Festival of Contemporary Japanese Cinema
July 1 – July 16, 2010
Possibly the biggest achievement of Japan Society’s former film programmer Ryo Nagasawa was the inception of JAPAN CUTS, New York’s annual festival of Japanese cinema. JAPAN CUTS has become an anticipated summer event, featuring special guests, theme parties, and the best movies Japan has to offer, from mainstream hits to crazy cult epics. Now in its fourth year, the festival boasts its biggest line-up yet, proving that Japanese cinema is still enjoying its incredible resurgence.
SWEET LITTLE LIES
Director Hitoshi Yazaki’s adaptation of Kaori Eguni’s novel is a touching meditation on loneliness and infidelity. Sweet Little Lies finds a seemingly perfect couple on the third year of what appears to be an ideal marriage. Miki Nakatani, star of the breakthrough Memories of Matsuko, never looked more exquisite, or more melancholy, as Ruriko, the teddy bear artist wife. In perfectly poised ellipses, two white bears are seen bonded together by a black sash, followed by a shot of the couple’s shoes in orderly alignment at the doorway. Emotional stagnancy is further underlined by the constant fatigued expression worn by Ruriko’s I.T. worker husband Satoshi, underplayed to a tee by Nao Omori. The film shares some narrative ground with Little Children, but is cinematically reminiscent of Jun Ichikawa’s Tony Takitani: carefully framed, barely populated spaces and finely metered pacing evoke longing and heartache. The one heavy-handed metaphor—‘a red rose for passion, a white for truth’—still can’t deny Yazaki’s sense for visual poetics. What is unspoken in Sweet Little Lies is mutually understood by our protagonists, and leads to an ethereally poignant resolution.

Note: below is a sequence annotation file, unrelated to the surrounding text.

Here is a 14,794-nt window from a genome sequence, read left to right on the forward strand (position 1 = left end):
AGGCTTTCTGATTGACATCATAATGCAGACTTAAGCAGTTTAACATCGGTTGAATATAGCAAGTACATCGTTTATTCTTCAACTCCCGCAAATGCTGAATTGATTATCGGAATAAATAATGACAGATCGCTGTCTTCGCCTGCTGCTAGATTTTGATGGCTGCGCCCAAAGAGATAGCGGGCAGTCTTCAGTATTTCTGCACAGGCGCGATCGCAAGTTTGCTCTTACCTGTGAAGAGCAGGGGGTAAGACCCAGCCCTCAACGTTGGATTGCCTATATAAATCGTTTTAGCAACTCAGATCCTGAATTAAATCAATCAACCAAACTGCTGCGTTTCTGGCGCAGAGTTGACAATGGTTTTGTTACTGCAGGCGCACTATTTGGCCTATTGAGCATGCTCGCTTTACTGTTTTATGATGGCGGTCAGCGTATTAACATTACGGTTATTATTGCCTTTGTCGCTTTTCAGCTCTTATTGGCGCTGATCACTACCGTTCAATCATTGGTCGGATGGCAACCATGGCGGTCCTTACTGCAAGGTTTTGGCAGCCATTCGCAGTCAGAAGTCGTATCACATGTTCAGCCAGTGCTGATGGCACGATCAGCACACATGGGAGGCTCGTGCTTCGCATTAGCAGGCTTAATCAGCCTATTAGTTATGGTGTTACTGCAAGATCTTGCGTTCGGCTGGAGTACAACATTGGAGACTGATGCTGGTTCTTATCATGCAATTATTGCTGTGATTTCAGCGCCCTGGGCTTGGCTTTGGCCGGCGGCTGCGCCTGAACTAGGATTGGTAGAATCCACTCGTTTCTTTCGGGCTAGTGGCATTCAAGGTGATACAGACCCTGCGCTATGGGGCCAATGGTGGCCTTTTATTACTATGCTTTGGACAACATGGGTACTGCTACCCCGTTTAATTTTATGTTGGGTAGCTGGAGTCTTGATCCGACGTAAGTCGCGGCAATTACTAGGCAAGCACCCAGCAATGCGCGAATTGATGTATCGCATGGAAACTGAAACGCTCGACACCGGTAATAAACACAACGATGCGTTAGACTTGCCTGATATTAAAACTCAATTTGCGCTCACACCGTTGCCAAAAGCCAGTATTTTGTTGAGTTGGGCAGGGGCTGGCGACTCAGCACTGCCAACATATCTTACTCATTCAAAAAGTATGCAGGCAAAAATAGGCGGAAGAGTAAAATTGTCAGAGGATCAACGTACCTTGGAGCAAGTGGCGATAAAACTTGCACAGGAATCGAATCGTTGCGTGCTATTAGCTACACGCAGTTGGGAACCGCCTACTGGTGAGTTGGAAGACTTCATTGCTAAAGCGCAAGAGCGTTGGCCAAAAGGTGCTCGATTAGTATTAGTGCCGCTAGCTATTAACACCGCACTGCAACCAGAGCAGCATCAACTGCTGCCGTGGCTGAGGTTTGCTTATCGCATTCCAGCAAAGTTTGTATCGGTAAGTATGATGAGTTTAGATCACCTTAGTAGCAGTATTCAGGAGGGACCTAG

BOYS ON THE RUN
It’s a little surprising that the original manga of Boys on the Run has not yet been published in the U.S. It’s a tragicomic story of a sex-starved, porn junkie sad sack (who works supplying raunchy novelty toys to arcades), who tries to transform himself into a fighter. You’d think that would be popular here! This faithful film adaptation follows Tanishi as his bad judgment and bad timing foil him at every turn on the road to bettering himself. Perhaps the manga hasn’t been licensed here because it is so classically Japanese in its themes of self-deprecation (the obsession with sex might cancel that out, if it too weren’t so self-defeating). We are constantly baited with the promise of catharsis or happy resolution only to have it taken away from us at the comic expense of our suffering Tanishi. When his super-cute and quirky co-worker actually shows an interest in him, Tanishi almost has it made, but a bizarre turn of events drives everything down the drain in what becomes the most ascetic coming-of-age comedy. Every single character is corrupt, severely flawed, or soon to be tarnished by this cruel society. Former stage director Daisuke Miura brings a sense of realism to the manga frame, and inspired performances from his talented cast. Boys on the Run cracks you up while it gnaws on your heart and spits it out.